American photographer Robert McCabe fell in love with Greece the first time he visited it in the summer of 1954. People, monuments and landscapes made such a strong impact on the then 20-year-old Princeton student that he used every form of transport to reach the most inaccessible places in the country he has since returned to innumerable times. Today, he spends his life between New York and Athens, seeing himself as both American and Greek, as we were informed during the guided tour of the Robert McCabe tribute recently conducted for journalists in the building of the Archaeological Society, at 22 Panepistimiou St.
‟Chronography-An Exhibition for the 180th anniversary (1837-2017) of the Archaeological Society” opened in December to highlight the key role over the years of the Society as an institution decisive in shaping our self-awareness as a nation. The photographer himself also shares this belief. Thus, through this tribute which includes 53 black and white photographs from 1954 and 1955, places distinguished for their strong archaeological interest such as the Acropolis, the Ancient Agora, Sounion, Knossos, Santorini, Mycenae, Epidaurus, and Delos “welcome” visitors to a Greece which, on the one hand, remains unspoiled (the monuments have not changed apart from restoration work done on them) and on the other is almost unrecognizable, as the surroundings so often show.
This is one of the many reasons it is worth visiting the exhibition, especially on the guided tours for the public by journalists Katerina Lymberopoulou and Margarita Pournara on two Saturdays, February 16 and March 9, 2019, at 11.30. The Archaeological Society at Athens will also conduct a guided tour for school students on Thursday, March 7. It should be noted that the exhibition, which is free, ends on March 29 (open from Monday to Friday, 10.00-18.00).
The photographer as narrator
The visitor is greeted by the only color photograph featuring in the exhibition. It was taken from Robert McCabe’s house in Plaka in December 2016 at dusk, ten minutes before sun set. ‟My wife and I waited for 45 minutes because the sky was completely overcast by clouds. The sun came out from time to time. I captured such a moment on camera about ten minutes before sunset. It is in the Pnyka which is one of our most frequent walks. I decided to leave it in color because it is my most recent photograph and may remain there after the exhibition. Such warm light cannot be captured in a black and white photograph”, McCabe told the two journalists who repeated this during the guided tour.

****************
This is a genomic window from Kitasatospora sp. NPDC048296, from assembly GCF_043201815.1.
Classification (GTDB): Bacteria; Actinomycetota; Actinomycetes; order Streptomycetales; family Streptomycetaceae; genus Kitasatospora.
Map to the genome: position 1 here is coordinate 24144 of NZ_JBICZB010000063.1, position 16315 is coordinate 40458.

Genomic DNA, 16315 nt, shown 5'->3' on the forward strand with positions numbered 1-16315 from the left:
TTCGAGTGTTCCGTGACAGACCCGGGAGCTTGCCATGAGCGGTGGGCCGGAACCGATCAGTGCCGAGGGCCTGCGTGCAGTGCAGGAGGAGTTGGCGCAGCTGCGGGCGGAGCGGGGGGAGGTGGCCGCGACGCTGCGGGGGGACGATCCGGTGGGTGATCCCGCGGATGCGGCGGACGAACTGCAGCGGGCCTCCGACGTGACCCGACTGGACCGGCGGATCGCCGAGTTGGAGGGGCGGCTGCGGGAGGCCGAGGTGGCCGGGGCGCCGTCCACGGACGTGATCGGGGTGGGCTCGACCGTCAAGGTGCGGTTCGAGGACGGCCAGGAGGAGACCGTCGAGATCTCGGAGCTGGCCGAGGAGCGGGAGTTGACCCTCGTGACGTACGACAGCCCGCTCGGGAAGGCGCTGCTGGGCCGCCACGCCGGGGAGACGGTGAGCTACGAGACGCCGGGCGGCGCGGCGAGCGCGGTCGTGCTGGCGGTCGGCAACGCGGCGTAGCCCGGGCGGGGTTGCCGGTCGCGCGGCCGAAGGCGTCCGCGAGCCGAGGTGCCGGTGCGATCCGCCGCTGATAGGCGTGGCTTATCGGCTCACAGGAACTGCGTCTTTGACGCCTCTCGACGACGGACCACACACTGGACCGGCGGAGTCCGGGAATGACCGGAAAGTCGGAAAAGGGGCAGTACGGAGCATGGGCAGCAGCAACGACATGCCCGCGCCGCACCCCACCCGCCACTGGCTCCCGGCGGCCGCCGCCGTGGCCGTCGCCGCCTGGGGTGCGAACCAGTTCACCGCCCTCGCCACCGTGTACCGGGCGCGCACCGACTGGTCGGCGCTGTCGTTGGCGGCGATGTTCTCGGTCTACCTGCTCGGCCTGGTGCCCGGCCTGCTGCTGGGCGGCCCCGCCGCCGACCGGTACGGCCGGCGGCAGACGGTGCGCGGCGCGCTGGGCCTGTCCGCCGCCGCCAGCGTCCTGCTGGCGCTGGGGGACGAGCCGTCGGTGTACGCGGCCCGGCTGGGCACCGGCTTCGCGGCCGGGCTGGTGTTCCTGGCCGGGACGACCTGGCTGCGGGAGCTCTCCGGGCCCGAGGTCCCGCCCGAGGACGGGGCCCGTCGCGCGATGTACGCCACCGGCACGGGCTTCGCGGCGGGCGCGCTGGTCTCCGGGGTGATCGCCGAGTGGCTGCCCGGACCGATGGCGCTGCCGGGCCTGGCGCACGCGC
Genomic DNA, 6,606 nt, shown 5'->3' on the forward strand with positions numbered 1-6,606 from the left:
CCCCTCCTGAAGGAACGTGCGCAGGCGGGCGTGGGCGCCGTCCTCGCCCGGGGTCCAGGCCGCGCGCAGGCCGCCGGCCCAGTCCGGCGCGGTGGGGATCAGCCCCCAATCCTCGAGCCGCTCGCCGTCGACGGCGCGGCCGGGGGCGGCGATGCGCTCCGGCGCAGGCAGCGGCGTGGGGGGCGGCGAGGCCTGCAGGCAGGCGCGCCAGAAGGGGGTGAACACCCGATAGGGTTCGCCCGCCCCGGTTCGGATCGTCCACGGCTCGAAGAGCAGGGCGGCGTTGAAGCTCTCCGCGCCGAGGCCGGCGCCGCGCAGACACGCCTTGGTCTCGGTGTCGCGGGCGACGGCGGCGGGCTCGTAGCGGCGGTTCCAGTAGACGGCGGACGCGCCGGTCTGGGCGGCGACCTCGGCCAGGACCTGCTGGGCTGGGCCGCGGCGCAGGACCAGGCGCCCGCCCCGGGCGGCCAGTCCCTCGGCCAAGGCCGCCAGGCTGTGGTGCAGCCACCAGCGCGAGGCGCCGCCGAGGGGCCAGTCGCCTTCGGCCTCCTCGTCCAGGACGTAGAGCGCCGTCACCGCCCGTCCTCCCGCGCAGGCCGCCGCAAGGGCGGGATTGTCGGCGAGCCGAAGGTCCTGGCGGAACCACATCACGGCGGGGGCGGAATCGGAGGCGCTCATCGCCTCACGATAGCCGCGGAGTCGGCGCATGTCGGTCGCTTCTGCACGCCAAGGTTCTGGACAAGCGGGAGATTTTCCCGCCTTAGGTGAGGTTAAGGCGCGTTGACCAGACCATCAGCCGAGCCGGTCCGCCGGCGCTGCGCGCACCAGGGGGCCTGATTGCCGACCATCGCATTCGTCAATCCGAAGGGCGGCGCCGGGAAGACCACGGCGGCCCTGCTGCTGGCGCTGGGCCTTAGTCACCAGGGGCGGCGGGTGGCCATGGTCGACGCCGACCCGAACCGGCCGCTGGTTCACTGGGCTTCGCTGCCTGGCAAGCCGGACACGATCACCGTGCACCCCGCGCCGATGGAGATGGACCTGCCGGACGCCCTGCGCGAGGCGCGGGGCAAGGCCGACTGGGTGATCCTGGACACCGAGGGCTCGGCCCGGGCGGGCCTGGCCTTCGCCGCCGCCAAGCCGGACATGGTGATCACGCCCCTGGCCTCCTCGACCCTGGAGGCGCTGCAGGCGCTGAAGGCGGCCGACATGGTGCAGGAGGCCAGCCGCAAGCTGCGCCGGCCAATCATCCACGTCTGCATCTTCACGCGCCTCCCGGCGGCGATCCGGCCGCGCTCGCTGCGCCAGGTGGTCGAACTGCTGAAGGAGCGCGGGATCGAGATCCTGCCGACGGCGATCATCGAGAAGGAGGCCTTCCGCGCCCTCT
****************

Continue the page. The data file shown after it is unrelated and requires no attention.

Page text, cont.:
As for his first photograph from Santorini featuring on the exhibition’s poster, “It is taken in the early 1960s after the earthquake. This can be seen from the attempt to restore the monastery building in the photograph. Today this entire district is built up and the beach is full of umbrellas. It is a completely different picture. This photograph has been taken in Ancient Thera. You can see New Yorker Doctor Tany and our old friend and classmate Robert Dilon Cornick of French origin”, said R. McCabe about the picture of two men sitting on the end of a wall possibly belonging to the monastery being restored, while spread out below is a completely unbuilt Perissa.
Mycenae takes up a large section of the exhibition. It is also interesting to hear what McCabe has to say to the two journalists about photographing Grave Circle A, which could not be done today by a visitor. ‟Patrick Lee Fermor’s wife Joan, who was a photographer, had taken the same photograph from the same angle. She had done it before I went. Many of our photographs are identical and I discovered this at the recent exhibition in the Benaki museum. I had met them as a couple and had gone once or twice to their house in Kardamyli. At the time I did not know she was a photographer. I realized she must have been there before me because some stones I had photographed had not yet been put in their current place. Today nobody can climb up so as to be able to take such shots”.